I have not made a resolution for 2011, because the one from last year is still a work in progress, but next month, as soon as I get clearance from my doctor, I’ll be ready to add an exercise program to my list of objectives. 

My experience in dealing with my weight was my way of THINKING AHEAD and PLANNING AHEAD for my health.  The same concept applies to planning for the financial future of senior citizens.  I regularly receive calls from, or have met with, individuals in their 50's who have a parent about to enter a nursing home.  In some cases, the family never gave any thought to what would happen if one of the parents needed long-term care.  Suddenly, they realize that nursing home costs can wipe out a life’s savings in a short time.  “What we can do,” they ask, “to protect our parents’ assets.”  When both parents are alive and own their own home, we can usually develop a plan to protect the parent who will continue living at home (the “Community Spouse”).  However, when only one parent is alive, or when there is no house, I have to break the news that their options are limited.  Asset transfers are subject to the 5-year look-back rule that imposes a penalty period of Medicaid ineligibility - - unless the transfers were made more than 5 years before the submission of the Medicaid application, or unless certain exceptions apply.  The rules are complicated and difficult to understand and are not uniformly applied from county to county.  Waiting too long, improper planning and resorting only to self-help can result in missed opportunities and significant financial losses.

Even worse are than families where the adult children tell me they and their parents have been talking about planning for a long time, but they never got around to implementing one; or where parents stubbornly have refused to consider anything. In many cases, no one contacted a professional for advice about what to do.  It is not uncommon for adult children to be unable to get through to their aging parents in various matters, because the parents have become set in their ways.  Sometimes, we a solution to health issues by convincing our parents to visit a doctor, who shows them how they can feel better by a change in medication or lifestyle.  The same concept holds true for financial health.  To paraphrase a famous proverb, consider bringing the “horse to water” and let the Elder Lawyer make the parent drink.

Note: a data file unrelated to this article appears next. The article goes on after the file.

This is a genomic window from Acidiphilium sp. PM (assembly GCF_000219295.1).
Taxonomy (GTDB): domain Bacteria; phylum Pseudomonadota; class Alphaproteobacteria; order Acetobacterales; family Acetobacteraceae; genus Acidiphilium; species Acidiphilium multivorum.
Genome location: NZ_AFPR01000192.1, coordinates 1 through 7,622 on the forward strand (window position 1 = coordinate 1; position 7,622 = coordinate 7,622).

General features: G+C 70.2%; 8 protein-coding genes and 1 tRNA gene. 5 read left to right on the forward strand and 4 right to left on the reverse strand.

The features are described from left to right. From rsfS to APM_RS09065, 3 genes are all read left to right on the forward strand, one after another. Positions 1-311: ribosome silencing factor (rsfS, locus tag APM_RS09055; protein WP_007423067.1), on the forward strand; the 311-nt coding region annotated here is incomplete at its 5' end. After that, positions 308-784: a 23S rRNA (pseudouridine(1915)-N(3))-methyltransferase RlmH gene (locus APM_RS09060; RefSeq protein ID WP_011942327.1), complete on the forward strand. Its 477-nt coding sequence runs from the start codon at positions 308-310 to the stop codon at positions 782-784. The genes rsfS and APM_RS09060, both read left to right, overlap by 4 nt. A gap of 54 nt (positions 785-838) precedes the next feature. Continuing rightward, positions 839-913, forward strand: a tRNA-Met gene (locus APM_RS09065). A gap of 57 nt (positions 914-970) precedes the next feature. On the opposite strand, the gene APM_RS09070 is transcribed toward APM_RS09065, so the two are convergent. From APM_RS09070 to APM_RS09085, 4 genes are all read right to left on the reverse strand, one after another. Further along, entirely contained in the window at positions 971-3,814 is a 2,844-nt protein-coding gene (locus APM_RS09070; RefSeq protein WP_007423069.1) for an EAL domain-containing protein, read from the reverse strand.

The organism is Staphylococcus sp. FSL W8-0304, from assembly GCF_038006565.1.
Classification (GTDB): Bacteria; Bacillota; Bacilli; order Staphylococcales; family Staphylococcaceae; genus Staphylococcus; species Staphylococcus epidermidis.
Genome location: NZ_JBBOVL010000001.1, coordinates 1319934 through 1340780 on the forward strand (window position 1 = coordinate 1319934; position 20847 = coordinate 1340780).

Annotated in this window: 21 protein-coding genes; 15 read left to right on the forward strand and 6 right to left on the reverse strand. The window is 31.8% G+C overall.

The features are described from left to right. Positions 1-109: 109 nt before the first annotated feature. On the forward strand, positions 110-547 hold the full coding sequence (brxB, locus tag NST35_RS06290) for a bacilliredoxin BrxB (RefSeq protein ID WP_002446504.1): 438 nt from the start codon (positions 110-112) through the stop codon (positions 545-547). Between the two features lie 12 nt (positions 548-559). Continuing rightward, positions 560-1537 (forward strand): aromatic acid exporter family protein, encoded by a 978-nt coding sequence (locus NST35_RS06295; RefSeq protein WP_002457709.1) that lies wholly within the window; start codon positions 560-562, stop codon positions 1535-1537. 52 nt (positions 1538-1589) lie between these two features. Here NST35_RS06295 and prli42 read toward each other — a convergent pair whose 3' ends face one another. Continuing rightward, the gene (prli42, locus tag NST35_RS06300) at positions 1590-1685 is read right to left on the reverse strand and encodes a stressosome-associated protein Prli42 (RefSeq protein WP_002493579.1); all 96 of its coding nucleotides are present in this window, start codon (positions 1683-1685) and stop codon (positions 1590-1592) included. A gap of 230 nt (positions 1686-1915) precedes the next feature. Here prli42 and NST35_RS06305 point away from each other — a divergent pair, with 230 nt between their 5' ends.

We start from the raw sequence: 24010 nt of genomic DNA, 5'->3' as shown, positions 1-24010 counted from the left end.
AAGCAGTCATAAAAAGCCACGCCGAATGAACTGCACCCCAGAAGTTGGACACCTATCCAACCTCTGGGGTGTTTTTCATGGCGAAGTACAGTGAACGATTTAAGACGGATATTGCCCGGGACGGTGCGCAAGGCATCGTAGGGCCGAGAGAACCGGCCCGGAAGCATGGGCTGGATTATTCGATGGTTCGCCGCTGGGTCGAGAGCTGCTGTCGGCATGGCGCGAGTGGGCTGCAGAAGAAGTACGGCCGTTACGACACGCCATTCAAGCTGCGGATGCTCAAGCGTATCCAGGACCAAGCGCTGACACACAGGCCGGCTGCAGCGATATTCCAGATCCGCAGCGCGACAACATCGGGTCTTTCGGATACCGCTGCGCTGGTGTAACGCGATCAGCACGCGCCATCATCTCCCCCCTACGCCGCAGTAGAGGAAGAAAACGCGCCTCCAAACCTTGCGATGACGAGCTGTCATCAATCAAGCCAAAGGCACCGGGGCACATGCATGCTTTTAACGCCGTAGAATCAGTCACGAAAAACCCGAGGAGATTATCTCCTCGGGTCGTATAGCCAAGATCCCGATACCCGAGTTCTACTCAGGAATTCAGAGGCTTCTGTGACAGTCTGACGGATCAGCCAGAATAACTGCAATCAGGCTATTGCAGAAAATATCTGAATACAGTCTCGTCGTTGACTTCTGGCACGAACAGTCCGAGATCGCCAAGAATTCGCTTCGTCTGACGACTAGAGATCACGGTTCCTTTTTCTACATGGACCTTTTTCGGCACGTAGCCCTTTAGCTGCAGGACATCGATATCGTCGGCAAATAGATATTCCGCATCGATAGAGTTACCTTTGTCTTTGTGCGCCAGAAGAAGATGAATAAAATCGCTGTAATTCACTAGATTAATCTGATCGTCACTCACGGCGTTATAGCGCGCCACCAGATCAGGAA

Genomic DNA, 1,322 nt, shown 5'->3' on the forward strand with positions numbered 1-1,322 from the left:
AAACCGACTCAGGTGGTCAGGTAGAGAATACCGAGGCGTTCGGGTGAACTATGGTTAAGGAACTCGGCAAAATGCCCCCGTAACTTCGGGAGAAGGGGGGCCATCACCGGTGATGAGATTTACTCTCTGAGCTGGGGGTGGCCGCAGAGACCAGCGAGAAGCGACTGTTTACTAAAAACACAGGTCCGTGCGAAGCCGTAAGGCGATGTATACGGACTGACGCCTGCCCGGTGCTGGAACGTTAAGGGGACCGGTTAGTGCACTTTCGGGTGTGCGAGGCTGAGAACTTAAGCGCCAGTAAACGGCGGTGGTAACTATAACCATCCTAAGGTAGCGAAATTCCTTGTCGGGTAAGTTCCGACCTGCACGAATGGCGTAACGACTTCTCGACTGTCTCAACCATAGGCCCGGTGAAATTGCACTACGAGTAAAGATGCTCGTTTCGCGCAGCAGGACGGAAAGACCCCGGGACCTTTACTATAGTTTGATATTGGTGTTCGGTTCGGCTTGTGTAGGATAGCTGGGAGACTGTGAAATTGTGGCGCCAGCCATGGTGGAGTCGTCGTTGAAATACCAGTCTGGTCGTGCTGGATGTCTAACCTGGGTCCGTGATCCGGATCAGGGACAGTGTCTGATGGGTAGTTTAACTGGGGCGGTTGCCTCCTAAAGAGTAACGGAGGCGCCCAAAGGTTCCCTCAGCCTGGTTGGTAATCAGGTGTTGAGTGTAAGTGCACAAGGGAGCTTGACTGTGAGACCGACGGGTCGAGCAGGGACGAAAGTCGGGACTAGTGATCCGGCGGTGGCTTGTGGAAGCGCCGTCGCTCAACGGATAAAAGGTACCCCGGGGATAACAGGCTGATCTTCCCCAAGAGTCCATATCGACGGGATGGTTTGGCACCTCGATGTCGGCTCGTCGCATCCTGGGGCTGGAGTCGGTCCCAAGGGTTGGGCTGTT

The changes to the Medicaid law that went into effect on February 8, 2006, have made most attorneys, accountants and financial planners acutely aware that is in the best interests of their clients, after they reach age 65 and they become eligible for Medicare and almost eligible for full-fledged Social Security benefits, to start thinking about protecting their assets for the future.  Because estate planning for seniors is a highly-specialized area, accountants, financial planners and most attorneys will refer their clients to an Elder Law attorney.  We often work together with our clients’ accountants and financial planners to develop a plan specifically for the client.

If your parents are senior citizens, or if you have relatives or friends who are senior citizens, now is the time to consider whether asset preservation is enough of a goal for them to make a new year’s resolution for 2011 to THINK AHEAD.  PLAN AHEAD!